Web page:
MICUA Matters Spring 2018
Johns Hopkins University (JHU) doctoral candidate Wesley Fuhrman has been selected as a Schmidt Science Fellow, one of the first in a new program endowed by Eric Schmidt, the former CEO of Google, and his wife, philanthropist Wendy Schmidt.
The fellowship seeks to support the next generation of scientific leaders by providing fellows a $100,000 award, an invitation to a scientific global meeting series hosted by the world's leading universities, and other tools and opportunities needed to drive world-changing innovations.
Selected from a pool of 220 global applicants and 31 finalists, Fuhrman, who is earning his Ph.D in physics at JHU, was one of 14 scientists to join the first cohort of Schmidt Science Fellows.
"I was honored—and humbled—to receive the call that I had won," said Fuhrman, whose work focuses on quantum materials, which are made up of particles that behave in unexpected ways. These unpredictable materials have incredible computational and mechanical applications— including the electromagnetism that makes MRI machines work and the underlying process that makes gigabyte storage possible.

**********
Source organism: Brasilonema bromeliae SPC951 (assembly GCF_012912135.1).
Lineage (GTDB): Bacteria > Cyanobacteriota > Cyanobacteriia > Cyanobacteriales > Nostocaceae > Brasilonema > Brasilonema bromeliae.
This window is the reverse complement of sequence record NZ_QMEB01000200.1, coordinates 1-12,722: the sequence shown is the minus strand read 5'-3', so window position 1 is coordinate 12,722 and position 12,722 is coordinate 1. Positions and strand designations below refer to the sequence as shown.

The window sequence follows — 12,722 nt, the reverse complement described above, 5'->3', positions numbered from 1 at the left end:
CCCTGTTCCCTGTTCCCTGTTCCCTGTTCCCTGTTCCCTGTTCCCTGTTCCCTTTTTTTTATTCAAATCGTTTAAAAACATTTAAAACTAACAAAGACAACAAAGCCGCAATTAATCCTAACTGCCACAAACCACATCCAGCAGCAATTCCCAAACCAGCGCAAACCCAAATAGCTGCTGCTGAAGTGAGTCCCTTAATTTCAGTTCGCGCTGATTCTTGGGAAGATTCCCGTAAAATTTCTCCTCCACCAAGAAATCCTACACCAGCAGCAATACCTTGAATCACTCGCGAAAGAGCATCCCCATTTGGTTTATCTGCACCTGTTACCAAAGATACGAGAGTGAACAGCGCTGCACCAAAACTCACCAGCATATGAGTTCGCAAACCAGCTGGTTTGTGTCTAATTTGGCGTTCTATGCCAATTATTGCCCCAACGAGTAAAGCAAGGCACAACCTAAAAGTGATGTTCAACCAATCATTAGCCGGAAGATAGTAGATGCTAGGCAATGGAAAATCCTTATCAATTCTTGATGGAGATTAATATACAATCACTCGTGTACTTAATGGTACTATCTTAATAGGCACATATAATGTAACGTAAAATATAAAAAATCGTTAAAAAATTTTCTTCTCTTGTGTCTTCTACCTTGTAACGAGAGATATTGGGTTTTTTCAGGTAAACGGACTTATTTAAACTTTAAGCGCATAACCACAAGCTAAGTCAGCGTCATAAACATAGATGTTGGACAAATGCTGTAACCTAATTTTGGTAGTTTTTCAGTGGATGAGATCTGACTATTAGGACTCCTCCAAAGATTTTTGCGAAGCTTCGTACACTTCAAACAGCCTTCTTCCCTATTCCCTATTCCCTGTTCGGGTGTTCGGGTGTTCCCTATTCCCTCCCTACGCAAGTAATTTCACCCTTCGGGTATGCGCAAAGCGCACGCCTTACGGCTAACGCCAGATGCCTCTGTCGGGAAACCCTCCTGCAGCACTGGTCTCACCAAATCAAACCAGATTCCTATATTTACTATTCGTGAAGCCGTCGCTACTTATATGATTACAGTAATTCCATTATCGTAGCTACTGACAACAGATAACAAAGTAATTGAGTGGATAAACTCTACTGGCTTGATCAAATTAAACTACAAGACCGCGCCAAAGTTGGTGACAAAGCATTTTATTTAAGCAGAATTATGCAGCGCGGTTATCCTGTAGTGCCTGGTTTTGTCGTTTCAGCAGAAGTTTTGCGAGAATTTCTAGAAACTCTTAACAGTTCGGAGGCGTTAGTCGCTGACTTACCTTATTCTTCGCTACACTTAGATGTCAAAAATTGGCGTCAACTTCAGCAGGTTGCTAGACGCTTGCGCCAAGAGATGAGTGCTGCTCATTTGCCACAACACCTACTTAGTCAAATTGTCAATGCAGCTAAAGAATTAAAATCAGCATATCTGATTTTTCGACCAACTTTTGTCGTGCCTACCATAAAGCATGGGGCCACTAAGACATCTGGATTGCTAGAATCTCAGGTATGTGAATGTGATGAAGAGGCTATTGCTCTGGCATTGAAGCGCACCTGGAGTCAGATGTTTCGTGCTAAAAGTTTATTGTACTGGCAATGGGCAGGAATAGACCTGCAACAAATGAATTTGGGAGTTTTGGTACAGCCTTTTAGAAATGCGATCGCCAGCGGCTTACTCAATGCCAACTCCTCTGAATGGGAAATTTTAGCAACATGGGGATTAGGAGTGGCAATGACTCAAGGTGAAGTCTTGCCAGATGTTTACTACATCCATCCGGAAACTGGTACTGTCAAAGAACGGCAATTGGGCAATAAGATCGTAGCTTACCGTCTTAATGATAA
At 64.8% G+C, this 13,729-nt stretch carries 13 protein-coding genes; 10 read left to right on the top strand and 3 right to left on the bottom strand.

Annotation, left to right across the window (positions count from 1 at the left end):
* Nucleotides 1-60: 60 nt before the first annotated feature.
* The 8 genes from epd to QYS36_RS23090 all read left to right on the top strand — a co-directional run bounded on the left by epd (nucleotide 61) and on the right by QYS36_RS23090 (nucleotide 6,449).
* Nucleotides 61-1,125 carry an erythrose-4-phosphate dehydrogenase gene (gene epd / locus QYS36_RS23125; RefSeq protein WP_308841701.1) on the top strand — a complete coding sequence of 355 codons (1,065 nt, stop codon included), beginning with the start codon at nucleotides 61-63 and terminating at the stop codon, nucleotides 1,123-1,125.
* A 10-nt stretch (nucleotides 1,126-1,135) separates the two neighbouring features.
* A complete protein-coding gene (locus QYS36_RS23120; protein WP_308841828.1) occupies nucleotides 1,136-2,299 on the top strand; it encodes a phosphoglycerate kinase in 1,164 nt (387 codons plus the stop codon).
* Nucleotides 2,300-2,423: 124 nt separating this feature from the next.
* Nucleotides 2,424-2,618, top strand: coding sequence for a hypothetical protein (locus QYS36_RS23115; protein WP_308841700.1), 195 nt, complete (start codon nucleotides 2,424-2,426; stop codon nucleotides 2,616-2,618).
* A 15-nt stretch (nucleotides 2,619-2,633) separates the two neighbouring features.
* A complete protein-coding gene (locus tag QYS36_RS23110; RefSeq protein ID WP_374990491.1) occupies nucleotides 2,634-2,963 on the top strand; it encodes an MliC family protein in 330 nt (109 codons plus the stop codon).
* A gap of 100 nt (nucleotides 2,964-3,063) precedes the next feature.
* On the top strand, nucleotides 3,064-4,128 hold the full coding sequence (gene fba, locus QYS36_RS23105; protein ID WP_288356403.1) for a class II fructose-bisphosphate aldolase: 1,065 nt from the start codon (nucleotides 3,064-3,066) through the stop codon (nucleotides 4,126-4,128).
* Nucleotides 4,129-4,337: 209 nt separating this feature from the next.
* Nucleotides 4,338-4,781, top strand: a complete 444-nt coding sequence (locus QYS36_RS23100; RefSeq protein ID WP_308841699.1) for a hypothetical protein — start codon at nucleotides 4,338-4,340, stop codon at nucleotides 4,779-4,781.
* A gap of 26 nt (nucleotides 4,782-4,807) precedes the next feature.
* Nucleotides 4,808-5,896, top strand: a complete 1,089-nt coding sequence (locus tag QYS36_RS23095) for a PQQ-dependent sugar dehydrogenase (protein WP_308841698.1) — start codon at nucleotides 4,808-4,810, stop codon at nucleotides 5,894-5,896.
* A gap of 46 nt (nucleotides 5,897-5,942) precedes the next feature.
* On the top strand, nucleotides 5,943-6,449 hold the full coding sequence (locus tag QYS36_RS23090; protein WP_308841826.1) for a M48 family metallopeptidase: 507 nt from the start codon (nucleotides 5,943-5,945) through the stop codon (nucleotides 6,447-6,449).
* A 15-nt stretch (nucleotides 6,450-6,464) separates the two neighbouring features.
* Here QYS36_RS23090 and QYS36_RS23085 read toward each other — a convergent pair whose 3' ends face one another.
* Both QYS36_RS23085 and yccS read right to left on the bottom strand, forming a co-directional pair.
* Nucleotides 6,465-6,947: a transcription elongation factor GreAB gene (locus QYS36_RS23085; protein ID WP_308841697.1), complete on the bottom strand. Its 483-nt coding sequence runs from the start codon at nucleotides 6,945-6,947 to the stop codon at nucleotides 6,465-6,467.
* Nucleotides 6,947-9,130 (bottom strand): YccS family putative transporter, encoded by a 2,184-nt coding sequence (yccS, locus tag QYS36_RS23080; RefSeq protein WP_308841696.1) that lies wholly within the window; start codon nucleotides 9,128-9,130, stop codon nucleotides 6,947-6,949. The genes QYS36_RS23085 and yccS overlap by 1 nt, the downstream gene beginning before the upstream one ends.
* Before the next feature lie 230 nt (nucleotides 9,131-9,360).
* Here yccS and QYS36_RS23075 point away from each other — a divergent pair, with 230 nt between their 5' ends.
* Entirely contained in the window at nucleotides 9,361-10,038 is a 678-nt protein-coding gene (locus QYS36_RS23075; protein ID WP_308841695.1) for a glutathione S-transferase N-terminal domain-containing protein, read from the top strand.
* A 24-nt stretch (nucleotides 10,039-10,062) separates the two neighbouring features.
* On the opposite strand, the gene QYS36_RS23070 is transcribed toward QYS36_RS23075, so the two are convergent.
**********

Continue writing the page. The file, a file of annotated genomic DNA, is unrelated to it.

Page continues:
"Throughout my Ph.D, I've applied basic scientific tools to understanding this material, but so far there's a lack of realworld applications. With the Schmidt Fellowship, I hope to connect the pipeline—to move from basic science to application effectively," Fuhrman says.
Fuhrman has earned distinction for his research since his time as an undergraduate student at the University of California, Irvine, where his research corresponded with experiments taking place at JHU.
"The next frontiers of scientific discovery will be pioneered by those who can transcend the traditional boundaries of science, using techniques from multiple scientific fields to tackle society's longstanding challenges," Eric Schmidt said. "The first class of Schmidt Science Fellows have the intelligence, inspiration, and ambition to be leaders in science and society."